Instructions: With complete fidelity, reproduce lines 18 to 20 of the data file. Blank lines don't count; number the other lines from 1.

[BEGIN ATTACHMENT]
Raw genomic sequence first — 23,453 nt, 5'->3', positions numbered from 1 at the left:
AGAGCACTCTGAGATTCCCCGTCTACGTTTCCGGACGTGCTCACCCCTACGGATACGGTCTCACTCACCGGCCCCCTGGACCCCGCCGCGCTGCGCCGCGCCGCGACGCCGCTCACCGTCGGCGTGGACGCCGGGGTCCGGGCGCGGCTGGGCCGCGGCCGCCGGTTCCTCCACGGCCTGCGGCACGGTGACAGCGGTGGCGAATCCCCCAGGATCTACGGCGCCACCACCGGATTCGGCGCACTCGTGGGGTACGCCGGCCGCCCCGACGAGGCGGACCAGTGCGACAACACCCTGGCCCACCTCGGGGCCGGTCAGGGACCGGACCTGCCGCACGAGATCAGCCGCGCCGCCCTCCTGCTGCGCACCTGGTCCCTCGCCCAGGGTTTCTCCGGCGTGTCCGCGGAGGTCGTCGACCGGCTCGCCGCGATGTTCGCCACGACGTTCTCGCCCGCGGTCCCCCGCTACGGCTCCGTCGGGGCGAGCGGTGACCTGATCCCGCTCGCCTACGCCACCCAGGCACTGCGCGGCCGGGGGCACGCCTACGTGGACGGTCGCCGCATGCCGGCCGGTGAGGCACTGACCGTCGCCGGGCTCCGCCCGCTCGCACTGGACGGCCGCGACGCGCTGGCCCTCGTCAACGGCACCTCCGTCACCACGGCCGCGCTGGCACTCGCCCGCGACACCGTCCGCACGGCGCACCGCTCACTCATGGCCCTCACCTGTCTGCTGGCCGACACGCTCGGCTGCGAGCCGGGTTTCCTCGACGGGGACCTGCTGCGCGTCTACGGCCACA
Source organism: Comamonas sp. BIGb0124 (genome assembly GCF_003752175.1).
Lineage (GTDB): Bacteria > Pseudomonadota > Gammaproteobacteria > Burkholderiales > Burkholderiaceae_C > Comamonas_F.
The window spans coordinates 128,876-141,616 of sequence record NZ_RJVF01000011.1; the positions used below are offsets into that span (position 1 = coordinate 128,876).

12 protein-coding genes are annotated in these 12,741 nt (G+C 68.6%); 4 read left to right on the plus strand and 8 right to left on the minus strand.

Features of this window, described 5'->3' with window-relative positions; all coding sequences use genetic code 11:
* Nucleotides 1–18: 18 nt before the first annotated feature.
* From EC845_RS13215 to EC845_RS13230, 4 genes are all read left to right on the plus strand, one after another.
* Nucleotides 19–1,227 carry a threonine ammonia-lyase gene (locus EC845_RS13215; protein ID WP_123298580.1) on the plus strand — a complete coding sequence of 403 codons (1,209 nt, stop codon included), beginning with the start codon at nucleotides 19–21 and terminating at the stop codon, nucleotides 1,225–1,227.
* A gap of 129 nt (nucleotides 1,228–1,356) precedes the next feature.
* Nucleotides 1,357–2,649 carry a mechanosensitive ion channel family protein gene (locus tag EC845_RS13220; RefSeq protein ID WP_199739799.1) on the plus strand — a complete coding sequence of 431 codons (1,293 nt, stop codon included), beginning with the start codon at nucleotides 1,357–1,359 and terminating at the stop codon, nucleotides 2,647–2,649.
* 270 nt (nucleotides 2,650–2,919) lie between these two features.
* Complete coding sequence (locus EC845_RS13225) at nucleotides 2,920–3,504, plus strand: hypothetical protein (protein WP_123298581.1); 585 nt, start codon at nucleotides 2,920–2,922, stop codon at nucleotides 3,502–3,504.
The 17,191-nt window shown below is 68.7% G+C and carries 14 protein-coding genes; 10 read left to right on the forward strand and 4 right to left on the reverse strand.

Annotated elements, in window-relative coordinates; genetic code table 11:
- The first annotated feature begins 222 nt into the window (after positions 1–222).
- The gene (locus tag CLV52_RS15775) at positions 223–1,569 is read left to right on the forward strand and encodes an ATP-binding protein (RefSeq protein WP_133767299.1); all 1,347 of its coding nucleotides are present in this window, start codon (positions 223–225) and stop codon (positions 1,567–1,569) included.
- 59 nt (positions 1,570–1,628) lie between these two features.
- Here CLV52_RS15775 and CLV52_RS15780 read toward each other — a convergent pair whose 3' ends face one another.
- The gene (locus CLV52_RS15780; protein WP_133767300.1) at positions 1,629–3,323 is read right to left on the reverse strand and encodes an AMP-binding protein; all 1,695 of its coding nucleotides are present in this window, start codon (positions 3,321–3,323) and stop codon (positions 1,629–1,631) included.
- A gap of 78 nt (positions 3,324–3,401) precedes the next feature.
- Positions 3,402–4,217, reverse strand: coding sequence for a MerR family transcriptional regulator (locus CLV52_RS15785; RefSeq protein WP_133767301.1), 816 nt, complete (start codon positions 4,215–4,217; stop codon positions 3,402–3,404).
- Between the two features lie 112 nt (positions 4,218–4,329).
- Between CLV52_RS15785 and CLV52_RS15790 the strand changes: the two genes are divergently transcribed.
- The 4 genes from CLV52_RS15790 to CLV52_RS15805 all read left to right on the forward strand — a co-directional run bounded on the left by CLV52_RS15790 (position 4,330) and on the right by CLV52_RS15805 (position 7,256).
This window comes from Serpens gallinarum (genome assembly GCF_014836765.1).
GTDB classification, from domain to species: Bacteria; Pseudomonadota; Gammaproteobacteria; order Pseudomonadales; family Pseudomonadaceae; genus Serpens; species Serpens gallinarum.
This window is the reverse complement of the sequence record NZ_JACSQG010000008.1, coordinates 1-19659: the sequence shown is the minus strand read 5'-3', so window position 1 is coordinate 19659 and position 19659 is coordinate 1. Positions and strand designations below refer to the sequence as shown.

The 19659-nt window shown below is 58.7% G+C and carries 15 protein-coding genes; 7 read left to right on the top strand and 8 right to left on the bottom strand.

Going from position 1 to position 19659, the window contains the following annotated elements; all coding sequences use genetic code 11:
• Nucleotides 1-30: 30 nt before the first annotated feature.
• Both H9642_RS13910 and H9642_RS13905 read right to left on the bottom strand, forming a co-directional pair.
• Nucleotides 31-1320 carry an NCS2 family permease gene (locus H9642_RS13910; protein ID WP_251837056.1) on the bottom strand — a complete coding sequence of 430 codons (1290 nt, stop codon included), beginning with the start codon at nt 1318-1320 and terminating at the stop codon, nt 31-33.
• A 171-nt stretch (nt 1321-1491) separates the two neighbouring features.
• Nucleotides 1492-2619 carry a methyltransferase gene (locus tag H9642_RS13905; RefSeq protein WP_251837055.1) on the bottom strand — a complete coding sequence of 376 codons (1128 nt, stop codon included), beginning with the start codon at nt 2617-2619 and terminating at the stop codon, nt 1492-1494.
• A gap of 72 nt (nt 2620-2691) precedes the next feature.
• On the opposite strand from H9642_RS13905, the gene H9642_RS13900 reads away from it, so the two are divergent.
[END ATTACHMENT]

- The gene (locus tag CLV52_RS15775) at positions 223–1,569 is read left to right on the forward strand and encodes an ATP-binding protein (RefSeq protein WP_133767299.1); all 1,347 of its coding nucleotides are present in this window, start codon (positions 223–225) and stop codon (positions 1,567–1,569) included.
- 59 nt (positions 1,570–1,628) lie between these two features.
- Here CLV52_RS15775 and CLV52_RS15780 read toward each other — a convergent pair whose 3' ends face one another.